The Eric Estrada Estrangement Fiasco

I stand corrected.  Just a week ago, I wrote about how my father had kept an empty tin can with pictures stuck on it as either an act of sentimental parental devotion or administrative oversight.  It was, so I claimed, proof that my father had never given up hope that I might one day produce an even greater piece of art.  Or, alternatively, that he really liked ‘Ponch’ from CHiPs. Either way, I was touched that he’d kept it all these years.  But that was a week ago and, frankly, a lot can change in a week.  It was shortly after the story was published that I received a phone call – from my father.

I began by wishing him a happy Father’s Day.  He began by telling me that he no longer had the tin can pencil holder.  His account from that point on became ever less reliable.  He initially suggested that the tin can pencil holder could well be a figment of my imagination. This was difficult to hear. Not only was the tin can pencil holder a cherished childhood memory, it has formed the backbone of my curriculum vitae for the past thirty years and it now seems that every job I’ve held in that period was under false pretences.

 Before there was a chance to get to the bottom of whether or not the object had ever existed or was the product over an over-stimulated imagination in what can only be described as a stationery-based fever-dream, my father changed tack.  He then speculated that the item hadn’t held a place on his desk for at least twenty years.  Granted, it’s fair to say that during this pandemic time has lost all meaning and the term itself may be removed from the dictionary as a result, but I recalled seeing it just last Christmas.  It was then that our conversation took a truly dark and startling turn.

 He suggested my brother had taken it.  Typical!  Granted, it’s hard to fathom a motive.  Or, at least, a motive beyond wanting an empty tin can with a picture of Eric Estrada glued onto it.  But it’s the sheer, breath-taking improbability of the thing that, in many ways, makes it the perfect crime.  No one’s going to suspect you of stealing something that is so obviously without any tangible value whatsoever, to say nothing of the fact that it’s also devoid of artistic merit.

Naturally, I later put this accusation to my brother who denied it.  Perhaps he denied it a little too strongly.  But, despite my reservations I was ultimately prepared to accept that he had no need for a place to put his pencils as all his work was done on a laptop.  Sure, it stung a little to hear that something you created is no longer considered useful, but he made a compelling point.  An uneasy peace arose between us as I made a mental note to monitor ‘Gumtree’ for the next few weeks in the event he tried and offload his ill-gotten gain.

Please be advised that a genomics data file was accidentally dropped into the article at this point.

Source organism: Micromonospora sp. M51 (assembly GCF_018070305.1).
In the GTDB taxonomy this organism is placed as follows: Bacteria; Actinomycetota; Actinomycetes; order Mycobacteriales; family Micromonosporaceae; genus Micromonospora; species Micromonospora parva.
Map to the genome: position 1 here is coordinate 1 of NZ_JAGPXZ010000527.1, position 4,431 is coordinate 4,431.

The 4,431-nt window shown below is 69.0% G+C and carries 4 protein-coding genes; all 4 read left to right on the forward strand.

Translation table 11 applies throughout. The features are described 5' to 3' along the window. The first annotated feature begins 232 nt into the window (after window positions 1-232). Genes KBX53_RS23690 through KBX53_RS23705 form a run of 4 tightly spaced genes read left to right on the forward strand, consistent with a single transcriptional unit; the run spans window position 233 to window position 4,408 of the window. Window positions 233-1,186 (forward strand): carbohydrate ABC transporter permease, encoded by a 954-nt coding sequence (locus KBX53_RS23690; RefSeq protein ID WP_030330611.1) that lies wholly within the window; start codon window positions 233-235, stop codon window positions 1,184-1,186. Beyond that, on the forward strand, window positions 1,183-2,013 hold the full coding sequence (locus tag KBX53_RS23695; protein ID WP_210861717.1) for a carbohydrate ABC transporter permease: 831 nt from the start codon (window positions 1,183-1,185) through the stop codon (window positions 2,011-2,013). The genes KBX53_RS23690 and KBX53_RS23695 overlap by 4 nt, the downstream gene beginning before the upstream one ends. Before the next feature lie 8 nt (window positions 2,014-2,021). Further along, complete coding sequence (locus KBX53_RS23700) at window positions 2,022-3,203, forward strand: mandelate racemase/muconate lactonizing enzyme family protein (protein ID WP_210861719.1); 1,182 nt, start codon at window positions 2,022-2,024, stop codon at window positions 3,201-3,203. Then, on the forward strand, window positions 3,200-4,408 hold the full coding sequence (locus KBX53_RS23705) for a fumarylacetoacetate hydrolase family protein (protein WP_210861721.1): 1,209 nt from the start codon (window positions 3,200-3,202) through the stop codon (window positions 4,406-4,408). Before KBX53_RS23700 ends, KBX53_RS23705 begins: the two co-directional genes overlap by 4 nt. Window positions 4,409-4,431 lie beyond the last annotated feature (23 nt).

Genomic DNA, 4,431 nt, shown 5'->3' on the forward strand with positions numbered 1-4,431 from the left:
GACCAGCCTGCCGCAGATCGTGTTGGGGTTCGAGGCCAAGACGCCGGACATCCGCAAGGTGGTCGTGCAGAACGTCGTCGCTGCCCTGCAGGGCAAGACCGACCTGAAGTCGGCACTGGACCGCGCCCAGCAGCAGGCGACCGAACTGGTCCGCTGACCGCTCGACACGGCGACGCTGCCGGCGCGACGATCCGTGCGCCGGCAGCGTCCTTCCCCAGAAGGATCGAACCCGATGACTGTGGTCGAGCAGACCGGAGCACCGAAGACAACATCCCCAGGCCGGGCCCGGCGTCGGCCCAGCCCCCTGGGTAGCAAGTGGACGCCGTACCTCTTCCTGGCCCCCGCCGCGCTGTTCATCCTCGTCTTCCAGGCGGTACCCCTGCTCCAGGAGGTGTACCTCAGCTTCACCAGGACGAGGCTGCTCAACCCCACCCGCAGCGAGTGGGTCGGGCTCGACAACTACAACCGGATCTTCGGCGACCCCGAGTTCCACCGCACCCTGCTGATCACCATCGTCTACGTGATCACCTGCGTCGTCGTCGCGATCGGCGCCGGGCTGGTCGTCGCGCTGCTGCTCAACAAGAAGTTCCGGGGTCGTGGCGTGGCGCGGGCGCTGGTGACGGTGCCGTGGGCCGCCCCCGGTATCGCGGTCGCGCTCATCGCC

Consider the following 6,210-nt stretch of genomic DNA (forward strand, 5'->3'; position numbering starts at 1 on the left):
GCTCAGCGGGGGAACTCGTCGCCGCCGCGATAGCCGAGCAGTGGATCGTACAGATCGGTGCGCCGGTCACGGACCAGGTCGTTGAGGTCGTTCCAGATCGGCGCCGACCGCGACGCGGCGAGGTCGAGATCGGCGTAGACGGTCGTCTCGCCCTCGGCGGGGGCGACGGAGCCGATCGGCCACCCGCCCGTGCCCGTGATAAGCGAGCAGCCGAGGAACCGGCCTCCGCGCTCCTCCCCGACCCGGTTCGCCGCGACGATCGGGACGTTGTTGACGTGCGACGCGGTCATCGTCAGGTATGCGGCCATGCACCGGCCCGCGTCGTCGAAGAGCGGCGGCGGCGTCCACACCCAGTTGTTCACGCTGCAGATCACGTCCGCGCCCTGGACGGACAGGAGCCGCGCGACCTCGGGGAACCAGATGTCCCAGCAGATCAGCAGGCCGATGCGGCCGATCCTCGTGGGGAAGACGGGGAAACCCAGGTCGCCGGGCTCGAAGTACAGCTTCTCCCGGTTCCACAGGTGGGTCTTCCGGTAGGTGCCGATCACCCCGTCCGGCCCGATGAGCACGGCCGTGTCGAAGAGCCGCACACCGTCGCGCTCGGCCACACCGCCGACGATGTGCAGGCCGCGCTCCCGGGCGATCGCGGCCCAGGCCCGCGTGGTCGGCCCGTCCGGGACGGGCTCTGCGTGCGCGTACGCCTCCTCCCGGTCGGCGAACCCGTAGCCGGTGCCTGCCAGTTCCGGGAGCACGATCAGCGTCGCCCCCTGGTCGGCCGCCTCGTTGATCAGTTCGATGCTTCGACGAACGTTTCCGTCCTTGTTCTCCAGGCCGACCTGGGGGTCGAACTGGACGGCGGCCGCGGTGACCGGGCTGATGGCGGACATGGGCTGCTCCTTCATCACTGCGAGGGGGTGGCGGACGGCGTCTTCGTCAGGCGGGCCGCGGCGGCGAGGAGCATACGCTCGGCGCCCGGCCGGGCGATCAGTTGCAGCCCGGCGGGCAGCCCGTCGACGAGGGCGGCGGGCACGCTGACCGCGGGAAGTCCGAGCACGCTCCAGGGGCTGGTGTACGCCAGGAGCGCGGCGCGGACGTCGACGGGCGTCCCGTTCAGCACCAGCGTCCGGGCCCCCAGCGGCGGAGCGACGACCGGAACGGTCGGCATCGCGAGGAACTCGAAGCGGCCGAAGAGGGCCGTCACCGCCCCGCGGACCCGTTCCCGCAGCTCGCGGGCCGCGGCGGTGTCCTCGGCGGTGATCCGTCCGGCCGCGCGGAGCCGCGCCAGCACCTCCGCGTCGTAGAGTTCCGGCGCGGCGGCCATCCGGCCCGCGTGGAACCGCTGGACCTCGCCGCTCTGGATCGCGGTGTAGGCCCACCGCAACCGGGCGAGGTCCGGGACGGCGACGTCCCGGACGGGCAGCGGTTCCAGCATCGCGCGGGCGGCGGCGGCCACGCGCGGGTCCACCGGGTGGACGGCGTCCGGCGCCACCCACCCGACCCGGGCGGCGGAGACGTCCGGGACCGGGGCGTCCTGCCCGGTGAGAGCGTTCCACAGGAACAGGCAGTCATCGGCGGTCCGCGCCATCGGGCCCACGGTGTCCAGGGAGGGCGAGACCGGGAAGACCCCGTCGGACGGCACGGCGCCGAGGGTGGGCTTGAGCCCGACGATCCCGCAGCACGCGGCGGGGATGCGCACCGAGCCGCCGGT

My father then said something that sent a chill racing through my veins.  ‘Perhaps it’s in the shed’.  Without fear of overstatement, everything that ever existed is in my father’s shed.  Jimmy Hoffa is in the shed (behind the wooden water-skis, probably).  Lost civilizations, too, wondering how to get past the large wooden dresser that’s been sitting their for decades.  Whatever you’ve lost; be it a pair of shoes, a watch or your youth, chances are you’d find it in my father’s shed.  Being sent to the shed is not so much about a change in location as it is a destiny.

Obviously, for something to be transported from the house to the shed requires an active decision on the part of my father.  A decision he’d not seen the need to take over previous decades.  It posed the question – what else had my father decided to send to the shed during lockdown?  There’s a banner that hangs just outside his study.  It says ‘We Love Our Dad’ and there’s a computer-generated image of myself and my siblings.  Because this was done in the mid-eighties, it looks as though our faces have been deliberately blurred out, like we’re whistleblowers appearing on television.  

I have distinct memories of one of my brothers looking as though he had no eyebrows at all and that these were added later with a grey lead pencil.  Given that time has not been kind to it, has it too been sent to the shed?  I don’t want to panic, but I fear for the safety of my football trophies.  They’re so amazingly small that they’d be completely swallowed up by the shed, never to be seen again.  That said, if he’s relocated the photos of us as kids where we were all dressed the same as though we were members of a cult, that wouldn’t be so bad.

Only my father would use a winter of discontent for spring-cleaning.  When the day finally comes and I can get back to Tyabb, who knows what I’ll find.  Or not find, as the case may be.  All I know is that when I stick my head in to my father’s study, I won’t see Eric Estrada’s smiling face.  

Then again, perhaps it’s all just a ruse and he knows exactly where the tin can pencil holder is.  There’s only one way to find out.  When I finally get around to shopping for my father, I will buy him dozens and dozens of pencils.  Either the tin can pencil holder will magically appear or there will be complete pencil mayhem.  It may seem petty, but you’ve got to draw the line somewhere.  And I have plenty of pencils with which to draw it.